Over the years, I've taken care of my share of attempted suicide patients. Some of them more than once. Many times I've heard conversations about those patients which generally includes tips about how to do the job right. In truth, here and there, I've been guilty of conversing in such a manner myself. It goes something like this: "well, if he really meant to kill himself, he should have done it in a place where he wouldn't have been found." And this, "she just wants attention." Or worse, "maybe next time, he'll do the job right." Some do get it right after multiple trials and errors. I don't speculate like this anymore and have learned that it's incredibly insensitive to minimize a person's suffering in respect to suicide. It is what it is: an expression of illness.
A short time after my friend lost a child in this manner, a group of doctors were sitting at the desk discussing the unsuccessful suicide attempt of a patient in our ICU. My friend overheard this conversation which was like a slap in the face. You see, she never had the opportunity to intervene and stop a senseless death, and having to hear others make light of such a thing was devastating. Can you imagine doing CPR on your dying child? My friend did. The lesson here is that you NEVER know who is listening or how they'll be affected by what they hear you say. The other lesson to be learned is that just because the afflicted doesn't have a lesion or illness you can quantify, scan, xray or diagnose, doesn't mean they aren't hurting. The brain, for all of our advances in medicine, still remains a mystery-especially when it comes to mental illness and depression. Best to keep one's uniformed opinions on how to get the job done to one's self.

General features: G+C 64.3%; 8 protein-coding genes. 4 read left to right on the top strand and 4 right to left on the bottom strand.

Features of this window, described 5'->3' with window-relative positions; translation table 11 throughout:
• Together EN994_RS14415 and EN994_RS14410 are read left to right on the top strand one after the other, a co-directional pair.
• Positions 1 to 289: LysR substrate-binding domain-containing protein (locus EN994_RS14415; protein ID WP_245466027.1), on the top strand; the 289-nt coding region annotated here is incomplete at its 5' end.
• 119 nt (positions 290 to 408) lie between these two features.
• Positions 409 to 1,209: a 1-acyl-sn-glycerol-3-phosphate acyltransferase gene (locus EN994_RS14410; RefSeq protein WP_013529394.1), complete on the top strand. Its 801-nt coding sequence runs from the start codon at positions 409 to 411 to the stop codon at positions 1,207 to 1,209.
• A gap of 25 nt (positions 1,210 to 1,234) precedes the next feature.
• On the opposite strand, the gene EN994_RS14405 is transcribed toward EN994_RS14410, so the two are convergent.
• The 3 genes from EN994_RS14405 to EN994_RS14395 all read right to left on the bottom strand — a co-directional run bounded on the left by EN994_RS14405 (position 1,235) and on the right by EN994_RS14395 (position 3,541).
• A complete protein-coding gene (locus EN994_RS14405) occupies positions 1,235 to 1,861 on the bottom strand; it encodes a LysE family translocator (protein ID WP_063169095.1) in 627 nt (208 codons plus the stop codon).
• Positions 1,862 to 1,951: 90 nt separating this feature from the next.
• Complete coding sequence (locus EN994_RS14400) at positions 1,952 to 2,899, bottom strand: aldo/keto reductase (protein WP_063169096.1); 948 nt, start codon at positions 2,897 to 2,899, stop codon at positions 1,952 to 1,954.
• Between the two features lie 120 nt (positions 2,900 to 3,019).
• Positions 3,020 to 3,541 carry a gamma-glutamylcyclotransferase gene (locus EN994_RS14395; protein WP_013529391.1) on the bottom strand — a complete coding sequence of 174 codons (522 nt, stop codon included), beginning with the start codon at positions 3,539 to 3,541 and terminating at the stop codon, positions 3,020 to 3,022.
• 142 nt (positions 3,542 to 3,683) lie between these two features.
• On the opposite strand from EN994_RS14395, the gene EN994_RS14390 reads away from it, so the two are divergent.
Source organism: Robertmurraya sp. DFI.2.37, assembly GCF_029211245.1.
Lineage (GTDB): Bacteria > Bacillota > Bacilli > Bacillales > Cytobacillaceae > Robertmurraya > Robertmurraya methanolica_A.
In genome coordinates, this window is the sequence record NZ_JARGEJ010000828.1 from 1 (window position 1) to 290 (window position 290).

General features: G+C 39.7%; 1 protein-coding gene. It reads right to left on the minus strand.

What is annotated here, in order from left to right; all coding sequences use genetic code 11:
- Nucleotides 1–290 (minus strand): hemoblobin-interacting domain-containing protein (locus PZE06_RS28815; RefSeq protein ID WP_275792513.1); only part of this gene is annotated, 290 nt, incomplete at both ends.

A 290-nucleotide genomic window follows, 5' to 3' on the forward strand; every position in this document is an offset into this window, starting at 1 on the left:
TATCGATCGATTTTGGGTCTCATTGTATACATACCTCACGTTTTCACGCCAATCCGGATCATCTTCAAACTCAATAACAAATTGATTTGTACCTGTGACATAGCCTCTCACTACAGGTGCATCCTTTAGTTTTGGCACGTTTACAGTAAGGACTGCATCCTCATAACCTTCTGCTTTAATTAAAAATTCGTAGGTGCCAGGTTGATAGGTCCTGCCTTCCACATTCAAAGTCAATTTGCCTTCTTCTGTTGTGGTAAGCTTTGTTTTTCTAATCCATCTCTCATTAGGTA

I bring this up today because a man who had lost his job and is depressed, tied up an interstate for 9 hours today. He was threatening to jump from an overpass. I heard plenty of insensitive remarks because of the way he inconvenienced motorists who were trying to get somewhere. Maybe their jobs. It took the police all day to talk him down, but thankfully, they did, and now, maybe this man will finally get the help he needs. I'll tell you one more thing, too. If anyone thinks they'd like to be front and center when a man jumps in such a manner, I think you may want to reconsider. This would be a terrible scene to witness-more so if you willed it to happen in order for you to get somewhere.